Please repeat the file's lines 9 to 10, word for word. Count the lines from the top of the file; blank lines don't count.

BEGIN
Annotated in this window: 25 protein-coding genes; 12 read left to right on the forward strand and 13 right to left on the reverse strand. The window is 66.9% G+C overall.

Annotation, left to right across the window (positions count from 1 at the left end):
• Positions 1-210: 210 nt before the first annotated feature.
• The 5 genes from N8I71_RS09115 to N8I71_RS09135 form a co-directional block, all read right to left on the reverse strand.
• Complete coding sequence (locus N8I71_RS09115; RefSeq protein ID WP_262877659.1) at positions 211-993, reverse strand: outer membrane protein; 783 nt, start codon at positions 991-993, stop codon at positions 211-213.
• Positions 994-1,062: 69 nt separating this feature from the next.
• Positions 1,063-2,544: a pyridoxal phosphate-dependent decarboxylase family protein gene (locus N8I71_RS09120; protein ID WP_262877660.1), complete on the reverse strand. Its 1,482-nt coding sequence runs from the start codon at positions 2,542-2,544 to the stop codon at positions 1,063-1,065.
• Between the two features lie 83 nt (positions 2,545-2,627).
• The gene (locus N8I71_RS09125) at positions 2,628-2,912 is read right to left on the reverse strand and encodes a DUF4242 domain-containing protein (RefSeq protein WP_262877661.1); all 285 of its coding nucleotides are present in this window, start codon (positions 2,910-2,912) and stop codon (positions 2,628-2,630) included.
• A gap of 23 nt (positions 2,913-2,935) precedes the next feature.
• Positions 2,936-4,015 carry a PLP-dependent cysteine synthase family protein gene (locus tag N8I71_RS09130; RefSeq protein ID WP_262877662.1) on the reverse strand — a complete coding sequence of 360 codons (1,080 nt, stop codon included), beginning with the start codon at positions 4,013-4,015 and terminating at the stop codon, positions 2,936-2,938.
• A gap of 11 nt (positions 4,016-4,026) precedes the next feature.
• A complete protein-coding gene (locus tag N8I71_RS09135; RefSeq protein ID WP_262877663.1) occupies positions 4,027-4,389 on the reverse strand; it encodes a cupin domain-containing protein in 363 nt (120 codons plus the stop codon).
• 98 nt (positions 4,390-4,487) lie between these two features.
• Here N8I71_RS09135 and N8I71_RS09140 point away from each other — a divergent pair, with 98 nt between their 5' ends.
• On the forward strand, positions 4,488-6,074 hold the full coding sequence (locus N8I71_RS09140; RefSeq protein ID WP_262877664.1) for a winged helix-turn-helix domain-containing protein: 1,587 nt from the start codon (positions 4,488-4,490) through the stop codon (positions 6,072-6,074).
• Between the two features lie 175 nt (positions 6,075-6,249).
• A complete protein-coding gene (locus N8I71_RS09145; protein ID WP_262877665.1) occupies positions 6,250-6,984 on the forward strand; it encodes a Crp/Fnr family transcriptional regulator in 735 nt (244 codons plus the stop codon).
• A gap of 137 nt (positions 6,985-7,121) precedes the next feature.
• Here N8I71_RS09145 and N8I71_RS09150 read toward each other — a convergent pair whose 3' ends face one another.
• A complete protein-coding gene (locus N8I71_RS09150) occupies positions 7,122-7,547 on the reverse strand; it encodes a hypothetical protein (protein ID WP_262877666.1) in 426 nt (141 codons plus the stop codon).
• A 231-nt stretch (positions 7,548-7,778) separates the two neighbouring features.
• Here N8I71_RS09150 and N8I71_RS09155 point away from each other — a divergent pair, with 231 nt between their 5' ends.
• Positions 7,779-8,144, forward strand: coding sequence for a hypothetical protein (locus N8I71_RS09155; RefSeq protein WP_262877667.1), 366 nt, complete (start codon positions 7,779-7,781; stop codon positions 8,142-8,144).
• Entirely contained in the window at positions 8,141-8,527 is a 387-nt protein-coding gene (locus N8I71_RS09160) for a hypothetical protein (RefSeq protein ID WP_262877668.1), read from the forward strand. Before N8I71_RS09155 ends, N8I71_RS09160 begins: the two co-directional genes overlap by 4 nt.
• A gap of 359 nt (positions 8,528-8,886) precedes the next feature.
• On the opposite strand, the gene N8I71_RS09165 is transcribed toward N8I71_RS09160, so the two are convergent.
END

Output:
• The gene (locus N8I71_RS09125) at positions 2,628-2,912 is read right to left on the reverse strand and encodes a DUF4242 domain-containing protein (RefSeq protein WP_262877661.1); all 285 of its coding nucleotides are present in this window, start codon (positions 2,910-2,912) and stop codon (positions 2,628-2,630) included.
• A gap of 23 nt (positions 2,913-2,935) precedes the next feature.